The Feminist and the Firefighter
Sounds like an unlikely combination but read on...
Whenever I am working or an organisation where the issue of gender equality is not recognised, as in “What problem? We have no problem? Women can progress if they have the required attributes,” I am reminded of a conversation I had with the Chief Officer of my husband’s Fire & Rescue Service in 1986. (That’s my husband in the picture, trying not to laugh).
We were at the passing out parade at the end of his training period. At that time it was almost unheard of to have women as fire-fighters and they were universally called FireMEN (language has a role to play). I was there with our daughter, aged 4, and son aged 6 months. The baby was in his buggy and the chief fire officer came up and made some friendly comments and then tickled our son under his chin and asked if he was going to grow up to be a fireman like his dad.
I answered on his behalf, that probably not but that our daughter might be interested.
A look of horror crept over his face. He had been caught with a feminist. Undaunted, I ploughed on:
Why, I asked him, don’t you have women in the brigade? Surely with modern technology, etc. it is no longer an issue of sheer strength?
He looked at me, slightly ashen faced; this was a conversation he did not want to have. I smiled encouragingly.
Well, he blustered, If they had the correct physical attributes of course they could join.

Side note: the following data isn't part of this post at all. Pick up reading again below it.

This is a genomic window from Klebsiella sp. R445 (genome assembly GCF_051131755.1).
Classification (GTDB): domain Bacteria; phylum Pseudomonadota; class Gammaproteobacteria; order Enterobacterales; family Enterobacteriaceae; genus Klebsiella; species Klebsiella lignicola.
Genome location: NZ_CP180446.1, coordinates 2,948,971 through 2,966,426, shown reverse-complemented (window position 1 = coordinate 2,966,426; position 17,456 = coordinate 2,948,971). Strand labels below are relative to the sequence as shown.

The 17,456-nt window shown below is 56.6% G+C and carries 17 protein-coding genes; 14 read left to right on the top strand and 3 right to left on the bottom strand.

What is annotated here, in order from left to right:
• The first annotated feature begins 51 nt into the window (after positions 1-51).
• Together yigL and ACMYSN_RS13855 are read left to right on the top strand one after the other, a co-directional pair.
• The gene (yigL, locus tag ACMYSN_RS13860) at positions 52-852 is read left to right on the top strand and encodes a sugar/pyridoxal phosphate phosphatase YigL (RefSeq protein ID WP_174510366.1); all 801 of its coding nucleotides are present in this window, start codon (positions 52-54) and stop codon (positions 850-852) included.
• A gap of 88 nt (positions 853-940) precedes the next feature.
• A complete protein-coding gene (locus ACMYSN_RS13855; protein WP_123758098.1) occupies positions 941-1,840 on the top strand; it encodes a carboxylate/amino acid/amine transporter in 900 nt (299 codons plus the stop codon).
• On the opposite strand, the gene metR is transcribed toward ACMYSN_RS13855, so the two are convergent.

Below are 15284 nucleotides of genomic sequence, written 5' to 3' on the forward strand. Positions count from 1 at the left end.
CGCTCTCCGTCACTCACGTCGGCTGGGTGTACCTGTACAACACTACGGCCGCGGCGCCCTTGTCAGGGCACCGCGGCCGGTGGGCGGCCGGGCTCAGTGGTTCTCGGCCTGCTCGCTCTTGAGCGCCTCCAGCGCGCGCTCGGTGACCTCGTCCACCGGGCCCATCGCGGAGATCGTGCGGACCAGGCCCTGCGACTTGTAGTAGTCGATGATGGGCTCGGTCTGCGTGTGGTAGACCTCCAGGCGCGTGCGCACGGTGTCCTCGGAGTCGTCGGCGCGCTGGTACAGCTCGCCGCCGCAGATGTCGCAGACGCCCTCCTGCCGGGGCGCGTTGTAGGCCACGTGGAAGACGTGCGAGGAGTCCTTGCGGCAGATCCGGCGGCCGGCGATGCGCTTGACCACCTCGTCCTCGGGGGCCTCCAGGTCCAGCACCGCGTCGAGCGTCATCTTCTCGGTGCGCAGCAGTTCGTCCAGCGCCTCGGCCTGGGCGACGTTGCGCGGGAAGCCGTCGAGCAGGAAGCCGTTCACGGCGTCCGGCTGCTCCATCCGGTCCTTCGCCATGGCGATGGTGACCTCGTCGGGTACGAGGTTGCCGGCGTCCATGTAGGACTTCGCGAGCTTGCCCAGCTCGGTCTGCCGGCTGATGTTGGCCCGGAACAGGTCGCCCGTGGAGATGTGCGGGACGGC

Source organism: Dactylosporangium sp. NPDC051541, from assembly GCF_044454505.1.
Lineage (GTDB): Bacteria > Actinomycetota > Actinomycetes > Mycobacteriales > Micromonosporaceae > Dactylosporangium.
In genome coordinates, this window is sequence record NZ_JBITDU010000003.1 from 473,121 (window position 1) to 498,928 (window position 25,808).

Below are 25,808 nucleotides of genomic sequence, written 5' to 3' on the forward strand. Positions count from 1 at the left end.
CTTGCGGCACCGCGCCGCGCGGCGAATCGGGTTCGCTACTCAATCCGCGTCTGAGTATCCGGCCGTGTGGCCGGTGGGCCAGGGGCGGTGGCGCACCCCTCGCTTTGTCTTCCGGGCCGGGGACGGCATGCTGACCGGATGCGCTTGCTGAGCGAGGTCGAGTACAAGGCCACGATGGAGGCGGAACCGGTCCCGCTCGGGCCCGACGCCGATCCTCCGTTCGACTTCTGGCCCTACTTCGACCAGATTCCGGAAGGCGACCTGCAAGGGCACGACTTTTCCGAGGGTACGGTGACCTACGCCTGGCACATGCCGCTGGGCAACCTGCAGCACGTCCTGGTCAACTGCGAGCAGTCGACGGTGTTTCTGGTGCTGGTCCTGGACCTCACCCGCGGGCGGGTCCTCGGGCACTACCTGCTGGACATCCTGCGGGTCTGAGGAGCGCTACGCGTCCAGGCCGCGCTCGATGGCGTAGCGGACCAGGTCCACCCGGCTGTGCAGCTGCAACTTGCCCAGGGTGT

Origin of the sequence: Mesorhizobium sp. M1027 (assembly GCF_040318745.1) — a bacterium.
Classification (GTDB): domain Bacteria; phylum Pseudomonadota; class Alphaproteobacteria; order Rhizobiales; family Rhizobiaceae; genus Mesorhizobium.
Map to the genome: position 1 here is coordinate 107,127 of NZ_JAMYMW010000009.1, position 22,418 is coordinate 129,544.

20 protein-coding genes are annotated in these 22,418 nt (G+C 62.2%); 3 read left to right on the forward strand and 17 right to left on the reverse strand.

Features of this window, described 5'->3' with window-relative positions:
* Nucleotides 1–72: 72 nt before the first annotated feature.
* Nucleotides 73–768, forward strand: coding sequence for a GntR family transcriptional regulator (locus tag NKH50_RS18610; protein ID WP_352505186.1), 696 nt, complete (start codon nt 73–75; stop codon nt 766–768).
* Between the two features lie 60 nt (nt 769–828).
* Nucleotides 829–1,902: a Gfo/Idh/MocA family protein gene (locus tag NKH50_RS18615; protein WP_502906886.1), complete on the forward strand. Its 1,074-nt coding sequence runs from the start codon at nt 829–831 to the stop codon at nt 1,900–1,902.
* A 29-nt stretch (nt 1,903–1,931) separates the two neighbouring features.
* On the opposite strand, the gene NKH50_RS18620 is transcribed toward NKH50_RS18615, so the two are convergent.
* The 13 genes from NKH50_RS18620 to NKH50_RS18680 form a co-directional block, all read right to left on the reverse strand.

Oh, I replied innocently, do you mean like a penis?
I was teasing him but the point was taken. A lot of jobs, especially in the 80s were apparently open to women but closer inspection revealed that you really needed a male appendage to get one. All the attributes and skills required were very male; it was all about being male. That was the yardstick by which women were judged. If you could be one of the guys you might fit. No wonder that was the era of power dressing and shoulder pads. We had to be like men to get ahead that we even adopted the pin stripe suits!
In many ways, of course, it has changed for the better, but there are days when I think not much has changed at all. Gender equality is good for everyone yet still we have a lack of women in significant senior positions across the board. In a later post I’ll be talking more about why gender equality is a force for good for all, but in the meantime, do check out Avivah Wittenberg-Cox ; she has some pithy things to say on this topic and some good advice to share.
Are you looking for a one day programme for women to boost their confidence levels and add to your existing training portfolio? Do check out RenewYou, a tried and tested day for women.